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LINK exploring split issue for Communiversity funding


Joe Max Higgins

Joe Max Higgins



Alex Holloway



If everything works out as planned, Lowndes County may be able to issues its funding for the Communiversity on a 10-year term, rather than for 20 years. 


Golden Triangle Development LINK CEO Joe Max Higgins said he's still discussing the matter with bond attorneys, but it seems likely the $13.5 million for the regional workforce training center can go out in a split issue, which would allow Lowndes County to have a shorter repayment term than project partners Clay and Oktibbeha counties. Bond terms for all counties should include the same interest rate, he added. 


The LINK is the contracted economic development firm for all three counties. 


Last week, supervisors tabled approving a resolution that allow the process of issuing bonds for the project to move forward and asked Higgins to see if a shorter-term issue for Lowndes could work without hurting Oktibbeha and Clay. 


East Mississippi Community College, which will run the Communiversity, will issue the bonds for the project on a 20-year repayment term. The bonds, once issued, will not count against each county's indebtedness cap. 


Supervisors had originally considered whether the county could issue the money itself, but Higgins said that may not be necessary.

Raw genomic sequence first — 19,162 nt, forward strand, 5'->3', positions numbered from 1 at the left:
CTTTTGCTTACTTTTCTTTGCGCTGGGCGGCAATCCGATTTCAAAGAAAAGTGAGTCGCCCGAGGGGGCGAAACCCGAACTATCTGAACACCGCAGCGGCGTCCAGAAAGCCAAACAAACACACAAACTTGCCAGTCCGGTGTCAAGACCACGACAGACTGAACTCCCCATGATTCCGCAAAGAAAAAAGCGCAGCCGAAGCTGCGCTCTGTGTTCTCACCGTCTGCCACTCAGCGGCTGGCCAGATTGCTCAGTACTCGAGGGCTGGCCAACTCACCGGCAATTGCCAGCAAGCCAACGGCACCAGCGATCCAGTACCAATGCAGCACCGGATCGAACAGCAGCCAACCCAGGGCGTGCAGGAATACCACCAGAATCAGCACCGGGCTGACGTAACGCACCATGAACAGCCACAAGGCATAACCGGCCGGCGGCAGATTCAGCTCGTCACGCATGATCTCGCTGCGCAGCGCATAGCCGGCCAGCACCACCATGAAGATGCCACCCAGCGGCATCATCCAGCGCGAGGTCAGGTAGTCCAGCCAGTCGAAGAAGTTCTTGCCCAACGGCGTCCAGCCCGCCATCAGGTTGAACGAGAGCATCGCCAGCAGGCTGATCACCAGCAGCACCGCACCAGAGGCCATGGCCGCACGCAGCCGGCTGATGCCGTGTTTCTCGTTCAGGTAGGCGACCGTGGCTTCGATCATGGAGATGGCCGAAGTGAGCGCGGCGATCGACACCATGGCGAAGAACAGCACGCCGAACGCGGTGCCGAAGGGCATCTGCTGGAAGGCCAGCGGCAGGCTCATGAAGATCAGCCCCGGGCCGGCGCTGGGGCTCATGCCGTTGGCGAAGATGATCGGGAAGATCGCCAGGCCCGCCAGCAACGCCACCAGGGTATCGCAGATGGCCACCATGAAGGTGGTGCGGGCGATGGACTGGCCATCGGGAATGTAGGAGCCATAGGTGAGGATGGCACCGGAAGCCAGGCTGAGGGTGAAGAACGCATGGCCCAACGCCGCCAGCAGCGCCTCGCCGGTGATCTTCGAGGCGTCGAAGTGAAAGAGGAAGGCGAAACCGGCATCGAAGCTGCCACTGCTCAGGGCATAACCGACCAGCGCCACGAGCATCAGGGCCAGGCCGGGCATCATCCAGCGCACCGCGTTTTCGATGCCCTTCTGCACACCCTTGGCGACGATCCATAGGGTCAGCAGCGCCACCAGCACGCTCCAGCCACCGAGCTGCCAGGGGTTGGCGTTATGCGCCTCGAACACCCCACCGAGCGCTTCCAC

"I believe there's a way around this that nobody gets gored, everybody gets what they want to do and there's no harm, no foul, to anybody," he said. 


The Communiversity is a roughly $44 million project, located on Highway 82 just west of PACCAR. The facility includes $13.5 million in local funding, with $10 million from Lowndes County, $2.5 million from Oktibbeha County and $1 million from Clay County. The project is also funded through $18 million in state money and $12.5 million in federal dollars. 


If the split bond issue does work out, District 2 Supervisor Bill Brigham, who pushed to see a shorter repayment schedule at last week's board meeting, said he'd likely support a split issue. 


Brigham said the shorter term would lead to higher payments but save the county money over time by it not having to pay extra interest. 


"If it works out, yes, I'm for it," he said. "It can save us short of $2 million. You don't just throw money away when it's not necessary." 


Board President Harry Sanders also expressed support for the split issue.




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